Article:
Firstly, it is a pleasure to submit this article as a contribution to those who attended the intellectual property training courses sponsored by the JPO and APIC.
The subject matter of this short article is related to the fact that during the patent specialists course I was able to acquire a better overview on how infringement by equivalence is applied in other countries, mainly, in Japan.
As it is known by professionals in the patent field, infringement by equivalence may, in theory, be argued by the patentee whenever a third party reproduces an object that has some differences from the claimed subject matter from a literal standpoint, but still reproduces the concept of the patented invention. In this case, a complex analysis must be conducted in order to determine whether these differences fall within the concept of the invention, and, consequently, determine if non literal infringement exists.
Infringement by equivalence may be determined by different criteria, as for example, the tripartite test that is mostly used in the United States, or even the obvious equivalent from the German practice. Even in countries which legislation does not expressly provide for infringement by equivalence, e.g. Japan, this type of non literal infringement may be applied, as in the famous decision of the Supreme Court of Japan in the ball spline case (Feb. 24, 1998) (Hensei 6(o) 1083, of 1994) (Page 17, Casebook of Intellectual Property Rights (2); Japan Patent Office).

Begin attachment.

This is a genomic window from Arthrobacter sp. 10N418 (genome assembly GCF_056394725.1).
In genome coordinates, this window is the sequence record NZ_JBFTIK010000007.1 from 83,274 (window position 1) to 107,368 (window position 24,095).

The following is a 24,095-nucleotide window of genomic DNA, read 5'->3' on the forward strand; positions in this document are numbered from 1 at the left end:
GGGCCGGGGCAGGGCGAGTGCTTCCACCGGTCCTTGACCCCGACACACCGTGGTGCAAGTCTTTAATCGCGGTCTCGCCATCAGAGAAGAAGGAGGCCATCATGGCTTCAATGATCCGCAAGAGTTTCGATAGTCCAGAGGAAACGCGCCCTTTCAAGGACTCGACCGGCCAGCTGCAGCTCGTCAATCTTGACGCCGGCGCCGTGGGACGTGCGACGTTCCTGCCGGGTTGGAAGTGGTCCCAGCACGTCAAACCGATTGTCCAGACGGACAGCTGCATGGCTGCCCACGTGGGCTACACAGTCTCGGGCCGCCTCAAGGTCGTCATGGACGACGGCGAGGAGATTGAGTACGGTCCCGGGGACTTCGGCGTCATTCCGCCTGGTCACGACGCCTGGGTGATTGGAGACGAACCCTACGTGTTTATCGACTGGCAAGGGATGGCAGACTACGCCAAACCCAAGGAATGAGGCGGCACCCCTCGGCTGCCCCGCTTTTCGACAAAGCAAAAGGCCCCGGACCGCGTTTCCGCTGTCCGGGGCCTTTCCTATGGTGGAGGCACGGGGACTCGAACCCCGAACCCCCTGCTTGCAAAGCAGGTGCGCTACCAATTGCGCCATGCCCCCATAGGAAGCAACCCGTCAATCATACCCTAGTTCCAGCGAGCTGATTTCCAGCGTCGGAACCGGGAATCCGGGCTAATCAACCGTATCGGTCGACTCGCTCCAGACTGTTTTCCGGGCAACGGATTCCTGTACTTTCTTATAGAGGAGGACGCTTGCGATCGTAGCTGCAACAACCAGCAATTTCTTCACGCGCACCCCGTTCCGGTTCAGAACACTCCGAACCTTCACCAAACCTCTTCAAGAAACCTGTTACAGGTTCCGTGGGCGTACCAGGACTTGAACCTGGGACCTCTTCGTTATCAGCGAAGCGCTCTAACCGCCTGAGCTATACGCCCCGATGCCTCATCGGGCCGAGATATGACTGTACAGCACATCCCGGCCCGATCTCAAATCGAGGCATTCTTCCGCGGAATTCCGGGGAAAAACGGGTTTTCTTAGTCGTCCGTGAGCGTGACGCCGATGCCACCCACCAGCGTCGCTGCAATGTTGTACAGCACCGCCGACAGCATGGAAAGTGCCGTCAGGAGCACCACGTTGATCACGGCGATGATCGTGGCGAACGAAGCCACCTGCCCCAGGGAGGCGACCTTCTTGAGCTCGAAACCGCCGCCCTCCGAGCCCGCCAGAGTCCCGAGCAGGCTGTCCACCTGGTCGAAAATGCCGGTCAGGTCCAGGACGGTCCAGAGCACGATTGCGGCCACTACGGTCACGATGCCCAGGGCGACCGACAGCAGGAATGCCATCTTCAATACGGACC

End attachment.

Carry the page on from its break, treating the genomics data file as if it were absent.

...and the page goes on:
In Brazil, on the other hand, infringement by equivalence is expressly provided in the Industrial Property Law-aw nr. 9279, as follows: "Article 186-The crimes of this Chapter are committed even if the violation does not affect all the claims of the patent or if it is restricted to the use of means equivalent to the subject matter of the patent."
Accordingly, in order to demonstrate non literal infringement in Brazil, it is necessary to evidence that the means or process used by the alleged infringer is equivalent to the patented subject matter. Based on the contents of article 186, in principle it would not be necessary to compare each particular element or step defined in the claim with the respective element or step in the infringing device or method, but only the whole invention with the infringing product or process. In other words, even if a specific feature defined in a claim is totally omitted from an infringing product, but this product can still be regarded as an overall...